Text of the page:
This post was authored by Stephanie J. Lowe and Brett A. Overby
Over the past two months, a series of hurricanes has caused devastation to the United States, Puerto Rico, and other regions. As a result, the National Disaster Medical System (NDMS) has called upon some public employees with special skills to deploy to the affected regions to provide disaster and medical relief. This leaves public agencies with questions about how to classify an employee’s leave and whether the employee is entitled to pay for their time away to provide disaster relief efforts.
About the National Disaster Medical System
The NDMS is a healthcare system that collaborates with states, public entities, and private entities to respond to domestic and international emergencies like natural disasters and acts of terrorism. The NDMS is comprised of medical professionals, including physicians, registered nurses, paramedics, and medical examiners. The United States Department of Health and Human Services, Department of Homeland Security, Department of Defense, and Department of Veterans Affairs collectively operate the NDMS. The NDMS also coordinates with the Federal Emergency Management Agency (FEMA).
During an emergency, NDMS issues official orders to deploy individuals to areas in need of relief. For example, in late August, the NDMS deployed a San Diego-based Disaster Medical Assistance Team to assist with the Hurricane Harvey emergency response in Texas.
USERRA Covers National Disaster Medical System Deployments
Federal law expressly provides that deployment under official NDMS orders qualifies as “service in the uniformed services” under the Uniformed Services Employment and Reemployment Rights Act (USERRA). (42 U.S. Code § 300hh-11; 38 U.S.C. §§ 4301-4335.) In addition, the period of time NDMS personnel participate in NDMS-authorized training programs is service in the uniformed services. Therefore, for purposes of USERRA coverage, NDMS personnel are treated as members of the uniformed services and are entitled to all rights and benefits under USERRA.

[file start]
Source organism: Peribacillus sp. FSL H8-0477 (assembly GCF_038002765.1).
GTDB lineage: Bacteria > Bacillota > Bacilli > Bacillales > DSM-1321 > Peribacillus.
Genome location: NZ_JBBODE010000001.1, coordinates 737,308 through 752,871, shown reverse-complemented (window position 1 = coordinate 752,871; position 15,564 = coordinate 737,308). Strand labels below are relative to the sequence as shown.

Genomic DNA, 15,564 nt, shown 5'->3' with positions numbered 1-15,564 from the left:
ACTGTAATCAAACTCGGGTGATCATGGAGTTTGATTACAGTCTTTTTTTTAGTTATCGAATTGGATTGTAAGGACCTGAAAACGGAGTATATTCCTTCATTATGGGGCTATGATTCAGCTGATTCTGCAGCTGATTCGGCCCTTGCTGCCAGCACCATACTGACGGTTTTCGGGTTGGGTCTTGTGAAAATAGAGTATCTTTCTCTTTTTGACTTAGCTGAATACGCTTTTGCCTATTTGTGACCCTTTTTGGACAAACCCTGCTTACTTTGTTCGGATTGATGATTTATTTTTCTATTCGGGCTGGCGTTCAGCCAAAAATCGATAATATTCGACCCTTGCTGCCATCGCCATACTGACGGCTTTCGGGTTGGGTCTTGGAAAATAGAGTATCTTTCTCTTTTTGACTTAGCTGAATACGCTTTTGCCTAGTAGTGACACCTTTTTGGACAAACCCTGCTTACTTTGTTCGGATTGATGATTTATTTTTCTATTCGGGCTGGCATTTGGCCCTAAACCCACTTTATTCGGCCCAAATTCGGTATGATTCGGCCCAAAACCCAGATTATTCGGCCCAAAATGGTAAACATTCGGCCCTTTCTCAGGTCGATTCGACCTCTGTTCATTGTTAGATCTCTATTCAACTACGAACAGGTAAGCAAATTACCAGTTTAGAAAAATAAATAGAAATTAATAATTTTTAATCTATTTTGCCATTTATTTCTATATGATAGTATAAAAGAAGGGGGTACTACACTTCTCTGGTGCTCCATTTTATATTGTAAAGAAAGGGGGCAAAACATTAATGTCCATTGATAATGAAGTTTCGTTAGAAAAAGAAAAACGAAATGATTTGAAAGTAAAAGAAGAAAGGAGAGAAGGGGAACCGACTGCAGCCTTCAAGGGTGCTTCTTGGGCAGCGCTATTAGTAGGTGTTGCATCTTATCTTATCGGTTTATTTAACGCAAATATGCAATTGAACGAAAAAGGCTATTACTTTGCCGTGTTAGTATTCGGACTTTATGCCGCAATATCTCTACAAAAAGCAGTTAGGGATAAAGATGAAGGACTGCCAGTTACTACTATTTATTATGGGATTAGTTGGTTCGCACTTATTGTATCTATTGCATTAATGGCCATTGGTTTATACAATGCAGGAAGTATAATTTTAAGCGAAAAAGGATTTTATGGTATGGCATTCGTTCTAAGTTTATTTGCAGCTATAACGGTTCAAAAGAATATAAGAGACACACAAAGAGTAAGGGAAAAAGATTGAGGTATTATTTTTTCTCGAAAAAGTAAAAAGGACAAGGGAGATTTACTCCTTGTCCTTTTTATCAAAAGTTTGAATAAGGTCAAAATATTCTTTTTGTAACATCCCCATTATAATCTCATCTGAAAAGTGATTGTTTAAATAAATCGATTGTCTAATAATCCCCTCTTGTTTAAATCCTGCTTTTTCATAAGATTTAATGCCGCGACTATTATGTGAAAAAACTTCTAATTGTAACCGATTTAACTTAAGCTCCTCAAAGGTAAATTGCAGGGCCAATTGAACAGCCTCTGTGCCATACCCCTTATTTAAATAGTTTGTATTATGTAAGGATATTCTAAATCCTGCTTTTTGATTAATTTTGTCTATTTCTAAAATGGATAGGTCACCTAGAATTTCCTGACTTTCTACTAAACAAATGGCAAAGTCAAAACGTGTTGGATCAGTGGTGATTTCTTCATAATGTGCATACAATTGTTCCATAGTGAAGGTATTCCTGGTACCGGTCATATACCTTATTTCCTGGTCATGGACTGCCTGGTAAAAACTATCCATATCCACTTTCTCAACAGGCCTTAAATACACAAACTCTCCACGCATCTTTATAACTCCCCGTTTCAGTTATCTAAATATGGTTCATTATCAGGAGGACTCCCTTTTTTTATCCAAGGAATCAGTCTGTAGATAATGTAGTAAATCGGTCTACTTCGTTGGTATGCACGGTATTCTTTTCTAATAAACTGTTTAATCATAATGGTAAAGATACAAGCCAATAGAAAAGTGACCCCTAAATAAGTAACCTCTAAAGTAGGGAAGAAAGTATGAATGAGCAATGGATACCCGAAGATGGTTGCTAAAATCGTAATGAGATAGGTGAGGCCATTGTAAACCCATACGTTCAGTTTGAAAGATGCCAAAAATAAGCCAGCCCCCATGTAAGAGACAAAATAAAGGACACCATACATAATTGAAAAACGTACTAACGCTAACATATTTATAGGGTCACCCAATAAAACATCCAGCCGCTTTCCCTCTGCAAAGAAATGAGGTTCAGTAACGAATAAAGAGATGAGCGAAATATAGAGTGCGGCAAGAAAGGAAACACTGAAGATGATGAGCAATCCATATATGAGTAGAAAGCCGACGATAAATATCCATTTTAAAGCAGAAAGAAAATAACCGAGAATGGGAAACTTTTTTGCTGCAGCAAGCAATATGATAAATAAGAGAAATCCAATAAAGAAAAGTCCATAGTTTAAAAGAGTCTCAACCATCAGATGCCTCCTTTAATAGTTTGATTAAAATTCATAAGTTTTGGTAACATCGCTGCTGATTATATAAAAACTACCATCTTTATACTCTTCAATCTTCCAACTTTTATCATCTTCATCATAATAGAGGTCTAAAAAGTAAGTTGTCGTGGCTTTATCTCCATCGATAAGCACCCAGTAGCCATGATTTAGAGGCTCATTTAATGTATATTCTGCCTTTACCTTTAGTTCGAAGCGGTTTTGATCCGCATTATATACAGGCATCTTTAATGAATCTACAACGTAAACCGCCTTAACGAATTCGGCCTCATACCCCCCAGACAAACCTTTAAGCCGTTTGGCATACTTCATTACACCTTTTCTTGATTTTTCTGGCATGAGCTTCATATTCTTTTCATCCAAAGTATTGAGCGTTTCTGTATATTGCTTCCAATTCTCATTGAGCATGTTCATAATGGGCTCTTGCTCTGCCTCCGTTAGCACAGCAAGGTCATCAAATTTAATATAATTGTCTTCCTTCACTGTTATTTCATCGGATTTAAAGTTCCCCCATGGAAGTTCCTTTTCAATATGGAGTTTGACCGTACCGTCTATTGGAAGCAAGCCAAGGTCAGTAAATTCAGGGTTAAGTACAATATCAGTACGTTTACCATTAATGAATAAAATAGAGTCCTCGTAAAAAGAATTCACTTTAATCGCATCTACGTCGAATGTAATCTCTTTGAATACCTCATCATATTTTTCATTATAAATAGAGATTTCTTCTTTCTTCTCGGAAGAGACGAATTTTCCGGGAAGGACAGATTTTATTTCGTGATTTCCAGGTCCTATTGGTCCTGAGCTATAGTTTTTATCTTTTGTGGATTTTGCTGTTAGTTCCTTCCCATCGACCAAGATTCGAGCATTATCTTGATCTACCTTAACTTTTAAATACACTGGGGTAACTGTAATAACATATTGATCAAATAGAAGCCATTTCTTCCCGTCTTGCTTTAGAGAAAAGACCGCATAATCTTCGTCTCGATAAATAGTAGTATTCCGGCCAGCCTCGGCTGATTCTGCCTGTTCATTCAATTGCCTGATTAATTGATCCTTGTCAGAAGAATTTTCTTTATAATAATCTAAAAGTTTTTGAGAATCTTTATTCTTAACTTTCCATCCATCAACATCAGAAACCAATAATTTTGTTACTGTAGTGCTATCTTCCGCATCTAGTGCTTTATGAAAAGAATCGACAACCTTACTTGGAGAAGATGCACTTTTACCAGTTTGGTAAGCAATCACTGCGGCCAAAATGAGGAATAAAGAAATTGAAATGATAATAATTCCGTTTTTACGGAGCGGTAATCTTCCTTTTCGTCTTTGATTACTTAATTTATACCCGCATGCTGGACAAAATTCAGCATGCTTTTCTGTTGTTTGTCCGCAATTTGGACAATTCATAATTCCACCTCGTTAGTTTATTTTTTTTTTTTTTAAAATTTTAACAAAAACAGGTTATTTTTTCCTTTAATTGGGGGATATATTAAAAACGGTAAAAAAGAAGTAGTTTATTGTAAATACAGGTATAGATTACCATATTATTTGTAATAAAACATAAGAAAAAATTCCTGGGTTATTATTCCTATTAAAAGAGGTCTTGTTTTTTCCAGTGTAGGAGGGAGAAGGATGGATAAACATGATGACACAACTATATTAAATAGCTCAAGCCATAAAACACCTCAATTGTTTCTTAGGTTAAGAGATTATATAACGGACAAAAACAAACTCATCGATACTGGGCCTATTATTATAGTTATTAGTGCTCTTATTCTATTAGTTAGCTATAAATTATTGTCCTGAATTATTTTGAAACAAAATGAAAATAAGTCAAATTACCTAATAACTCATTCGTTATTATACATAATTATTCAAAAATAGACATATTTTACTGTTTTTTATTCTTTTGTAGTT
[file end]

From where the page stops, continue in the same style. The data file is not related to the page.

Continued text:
Compensation and Benefits Under USERRA
Generally, USERRA does not require employers to pay employees wages for time spent performing uniformed service. However, USERRA deems an employee’s military service to be a leave of absence that entitles an employee to receive the same rights and benefits that the employer generally provides to other similarly situated employees on a leave of absence. This includes all bonuses and raises. While USERRA does not require employers to pay employees for military service, a state may enact legislation requiring employers to do so (as California has done).
Under USERRA, employees have the right to request and use vacation, annual leave, or similar leave with pay. Employees may also use accrued sick leave if the agency allows similarly situated employees on a comparable leave of absence to use paid sick leave. However, an agency may not require an employee to use vacation, annual leave, or similar leave during such period of military service.
Compensation and Benefits Under California Law
As mentioned above, states may grant more beneficial rights to individuals than USERRA requires. Under California Military and Veterans Code section 395.01, any public employee who is on a temporary military leave of absence is entitled to receive his or her compensation as a public employee for the first 30 days of such absence. A “temporary military leave of absence” is an order for active military training, inactive duty training, encampment, naval cruises, special exercises, or “like activity” for a period not to exceed 180 calendar days. A “public employee” is any officer or employee of the state, or any county, city, municipal corporation, school district, irrigation district, water district, or other district. While there is no express language providing whether Section 395.01 applies to public employees deployed for disaster and medical relief purposes, the broad definition of “temporary military leave” appears to encompass orders for the “uniformed services” of a NDMS deployment.
The California Military and Veterans Code limits its pay requirements to no more than 30 calendar days during any one military leave or during any one fiscal year unless the agency provides for more. Therefore, agencies should also check their memoranda of understanding and internal policies for further guidance.
California law also provides job-protected leave allowing employees to take time off to perform emergency duties or attend related training. Under California Labor Code sections 230.3 and 230.4, an employee who performs duties as a volunteer firefighter, as a reserve peace officer, or as emergency rescue personnel, and who works for an employer with 50 or more employees, shall be permitted to take temporary leaves of absence, not to exceed an aggregate of 14 days per calendar year, to engage in fire, law enforcement, or emergency rescue training.
If you have any questions about these issues, please contact our Los Angeles, San Francisco, Fresno, San Diego, or Sacramento office.